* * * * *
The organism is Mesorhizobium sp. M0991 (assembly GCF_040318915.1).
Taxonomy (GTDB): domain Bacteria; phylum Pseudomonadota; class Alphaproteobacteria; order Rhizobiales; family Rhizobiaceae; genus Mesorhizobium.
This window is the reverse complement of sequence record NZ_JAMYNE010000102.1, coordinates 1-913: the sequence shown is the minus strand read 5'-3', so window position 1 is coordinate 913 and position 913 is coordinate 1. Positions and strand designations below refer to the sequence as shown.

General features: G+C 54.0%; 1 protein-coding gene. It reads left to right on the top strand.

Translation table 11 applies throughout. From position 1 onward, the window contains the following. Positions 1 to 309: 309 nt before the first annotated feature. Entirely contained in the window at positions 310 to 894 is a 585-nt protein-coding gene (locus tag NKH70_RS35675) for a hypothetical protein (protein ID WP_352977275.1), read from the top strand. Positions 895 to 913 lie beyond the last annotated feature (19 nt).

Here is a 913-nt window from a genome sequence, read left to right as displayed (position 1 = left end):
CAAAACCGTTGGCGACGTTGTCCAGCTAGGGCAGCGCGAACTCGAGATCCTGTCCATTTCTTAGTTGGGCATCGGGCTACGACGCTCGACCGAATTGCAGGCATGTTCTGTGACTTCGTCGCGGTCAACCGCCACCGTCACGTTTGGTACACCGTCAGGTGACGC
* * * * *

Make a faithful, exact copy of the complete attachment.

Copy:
The organism is Mesorhizobium sp. M0991 (assembly GCF_040318915.1).
Taxonomy (GTDB): domain Bacteria; phylum Pseudomonadota; class Alphaproteobacteria; order Rhizobiales; family Rhizobiaceae; genus Mesorhizobium.
This window is the reverse complement of sequence record NZ_JAMYNE010000102.1, coordinates 1-913: the sequence shown is the minus strand read 5'-3', so window position 1 is coordinate 913 and position 913 is coordinate 1. Positions and strand designations below refer to the sequence as shown.

General features: G+C 54.0%; 1 protein-coding gene. It reads left to right on the top strand.

Translation table 11 applies throughout. From position 1 onward, the window contains the following. Positions 1 to 309: 309 nt before the first annotated feature. Entirely contained in the window at positions 310 to 894 is a 585-nt protein-coding gene (locus tag NKH70_RS35675) for a hypothetical protein (protein ID WP_352977275.1), read from the top strand. Positions 895 to 913 lie beyond the last annotated feature (19 nt).

Here is a 913-nt window from a genome sequence, read left to right as displayed (position 1 = left end):
CAAAACCGTTGGCGACGTTGTCCAGCTAGGGCAGCGCGAACTCGAGATCCTGTCCATTTCTTAGTTGGGCATCGGGCTACGACGCTCGACCGAATTGCAGGCATGTTCTGTGACTTCGTCGCGGTCAACCGCCACCGTCACGTTTGGTACACCGTCAGGTGACGC